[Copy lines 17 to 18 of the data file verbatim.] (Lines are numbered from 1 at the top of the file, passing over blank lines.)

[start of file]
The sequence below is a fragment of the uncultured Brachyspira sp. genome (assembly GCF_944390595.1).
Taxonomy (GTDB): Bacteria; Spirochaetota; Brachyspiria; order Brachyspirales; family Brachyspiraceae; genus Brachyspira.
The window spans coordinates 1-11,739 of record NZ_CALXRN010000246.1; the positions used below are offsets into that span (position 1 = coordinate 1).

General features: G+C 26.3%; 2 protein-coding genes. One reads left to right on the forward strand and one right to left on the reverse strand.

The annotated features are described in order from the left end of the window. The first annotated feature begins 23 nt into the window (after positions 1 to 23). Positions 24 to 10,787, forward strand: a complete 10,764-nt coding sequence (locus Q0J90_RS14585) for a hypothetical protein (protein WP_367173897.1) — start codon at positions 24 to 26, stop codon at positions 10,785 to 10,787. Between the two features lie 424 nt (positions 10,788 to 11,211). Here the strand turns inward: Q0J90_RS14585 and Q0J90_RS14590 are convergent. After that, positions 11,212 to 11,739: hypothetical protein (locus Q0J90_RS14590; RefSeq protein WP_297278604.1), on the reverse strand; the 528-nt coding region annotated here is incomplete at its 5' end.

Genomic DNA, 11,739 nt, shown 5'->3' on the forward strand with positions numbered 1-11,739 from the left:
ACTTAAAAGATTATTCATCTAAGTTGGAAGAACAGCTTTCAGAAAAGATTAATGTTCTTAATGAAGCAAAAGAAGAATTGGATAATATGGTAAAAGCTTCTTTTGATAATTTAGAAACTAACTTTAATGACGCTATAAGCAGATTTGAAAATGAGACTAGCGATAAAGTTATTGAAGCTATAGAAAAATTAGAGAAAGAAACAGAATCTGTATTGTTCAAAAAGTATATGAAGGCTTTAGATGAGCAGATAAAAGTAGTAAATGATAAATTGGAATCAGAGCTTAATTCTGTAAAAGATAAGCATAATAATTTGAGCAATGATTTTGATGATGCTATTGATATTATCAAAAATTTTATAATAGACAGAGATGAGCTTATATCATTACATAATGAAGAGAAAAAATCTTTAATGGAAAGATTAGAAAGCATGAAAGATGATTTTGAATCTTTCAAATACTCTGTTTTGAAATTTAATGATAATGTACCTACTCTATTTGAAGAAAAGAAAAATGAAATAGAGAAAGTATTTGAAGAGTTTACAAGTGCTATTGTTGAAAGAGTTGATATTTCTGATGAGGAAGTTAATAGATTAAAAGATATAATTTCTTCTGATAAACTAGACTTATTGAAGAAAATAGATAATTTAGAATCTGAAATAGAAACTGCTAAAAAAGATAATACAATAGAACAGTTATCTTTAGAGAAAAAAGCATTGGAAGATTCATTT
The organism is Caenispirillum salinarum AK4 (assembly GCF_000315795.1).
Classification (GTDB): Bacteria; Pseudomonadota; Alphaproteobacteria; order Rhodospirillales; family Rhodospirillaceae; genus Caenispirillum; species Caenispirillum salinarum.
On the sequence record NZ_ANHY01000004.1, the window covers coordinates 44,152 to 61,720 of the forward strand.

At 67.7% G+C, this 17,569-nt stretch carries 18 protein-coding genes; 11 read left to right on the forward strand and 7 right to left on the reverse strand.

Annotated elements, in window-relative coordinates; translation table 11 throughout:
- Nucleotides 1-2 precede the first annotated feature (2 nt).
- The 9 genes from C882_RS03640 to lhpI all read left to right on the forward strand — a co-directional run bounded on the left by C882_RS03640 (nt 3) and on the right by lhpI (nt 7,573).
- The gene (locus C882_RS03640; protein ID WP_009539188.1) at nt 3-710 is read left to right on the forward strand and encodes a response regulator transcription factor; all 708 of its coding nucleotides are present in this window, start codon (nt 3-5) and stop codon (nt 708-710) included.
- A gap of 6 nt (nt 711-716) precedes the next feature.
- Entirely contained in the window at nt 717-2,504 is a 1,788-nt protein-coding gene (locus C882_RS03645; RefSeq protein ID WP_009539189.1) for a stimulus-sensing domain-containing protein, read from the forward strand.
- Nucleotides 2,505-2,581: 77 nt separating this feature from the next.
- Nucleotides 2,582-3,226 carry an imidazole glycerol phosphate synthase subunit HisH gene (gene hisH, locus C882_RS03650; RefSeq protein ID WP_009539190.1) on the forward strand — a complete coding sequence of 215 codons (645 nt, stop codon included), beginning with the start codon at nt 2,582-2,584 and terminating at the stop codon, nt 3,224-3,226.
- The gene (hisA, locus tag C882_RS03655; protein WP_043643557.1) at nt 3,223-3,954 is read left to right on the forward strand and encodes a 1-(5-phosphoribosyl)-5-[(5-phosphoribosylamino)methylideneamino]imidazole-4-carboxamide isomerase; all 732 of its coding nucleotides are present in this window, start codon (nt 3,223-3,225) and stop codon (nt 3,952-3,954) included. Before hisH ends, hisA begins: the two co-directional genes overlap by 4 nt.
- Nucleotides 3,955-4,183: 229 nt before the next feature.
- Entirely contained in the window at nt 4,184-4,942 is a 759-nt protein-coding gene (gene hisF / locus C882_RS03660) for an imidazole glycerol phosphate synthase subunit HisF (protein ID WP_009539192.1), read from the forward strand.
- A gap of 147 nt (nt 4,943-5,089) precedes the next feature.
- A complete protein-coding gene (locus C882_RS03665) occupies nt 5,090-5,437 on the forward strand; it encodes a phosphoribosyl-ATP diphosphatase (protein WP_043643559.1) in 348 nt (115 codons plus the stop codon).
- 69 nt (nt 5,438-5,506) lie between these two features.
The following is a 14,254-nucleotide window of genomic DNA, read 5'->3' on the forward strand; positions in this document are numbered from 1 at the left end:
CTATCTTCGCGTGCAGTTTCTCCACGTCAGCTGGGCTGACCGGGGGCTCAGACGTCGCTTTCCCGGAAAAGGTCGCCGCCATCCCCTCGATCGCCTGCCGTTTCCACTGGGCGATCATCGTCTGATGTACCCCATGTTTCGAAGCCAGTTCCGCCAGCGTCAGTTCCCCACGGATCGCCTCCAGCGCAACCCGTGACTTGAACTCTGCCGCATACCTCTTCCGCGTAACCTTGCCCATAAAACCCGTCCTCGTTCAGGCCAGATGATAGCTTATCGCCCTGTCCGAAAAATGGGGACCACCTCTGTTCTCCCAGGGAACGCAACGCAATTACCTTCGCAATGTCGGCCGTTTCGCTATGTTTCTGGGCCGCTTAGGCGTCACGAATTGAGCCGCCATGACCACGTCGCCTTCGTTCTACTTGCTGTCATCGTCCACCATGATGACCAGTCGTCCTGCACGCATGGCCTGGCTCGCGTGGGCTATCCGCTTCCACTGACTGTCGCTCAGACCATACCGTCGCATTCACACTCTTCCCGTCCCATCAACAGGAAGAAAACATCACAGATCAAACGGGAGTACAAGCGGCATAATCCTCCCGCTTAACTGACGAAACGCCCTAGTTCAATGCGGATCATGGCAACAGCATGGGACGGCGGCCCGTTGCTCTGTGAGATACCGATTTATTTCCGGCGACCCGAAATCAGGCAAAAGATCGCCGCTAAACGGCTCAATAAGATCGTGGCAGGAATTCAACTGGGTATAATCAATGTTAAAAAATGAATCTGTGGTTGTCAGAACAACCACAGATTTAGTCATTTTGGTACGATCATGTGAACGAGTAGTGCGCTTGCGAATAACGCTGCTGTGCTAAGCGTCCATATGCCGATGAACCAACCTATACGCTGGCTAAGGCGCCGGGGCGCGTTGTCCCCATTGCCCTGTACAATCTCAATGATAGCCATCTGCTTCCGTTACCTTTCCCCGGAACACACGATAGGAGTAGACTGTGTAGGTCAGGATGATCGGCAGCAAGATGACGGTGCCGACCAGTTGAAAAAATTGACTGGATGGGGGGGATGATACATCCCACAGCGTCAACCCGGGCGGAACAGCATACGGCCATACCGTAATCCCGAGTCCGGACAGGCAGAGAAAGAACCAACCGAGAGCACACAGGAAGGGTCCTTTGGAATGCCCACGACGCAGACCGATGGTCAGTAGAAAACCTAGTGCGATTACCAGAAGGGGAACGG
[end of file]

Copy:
- Entirely contained in the window at nt 717-2,504 is a 1,788-nt protein-coding gene (locus C882_RS03645; RefSeq protein ID WP_009539189.1) for a stimulus-sensing domain-containing protein, read from the forward strand.
- Nucleotides 2,505-2,581: 77 nt separating this feature from the next.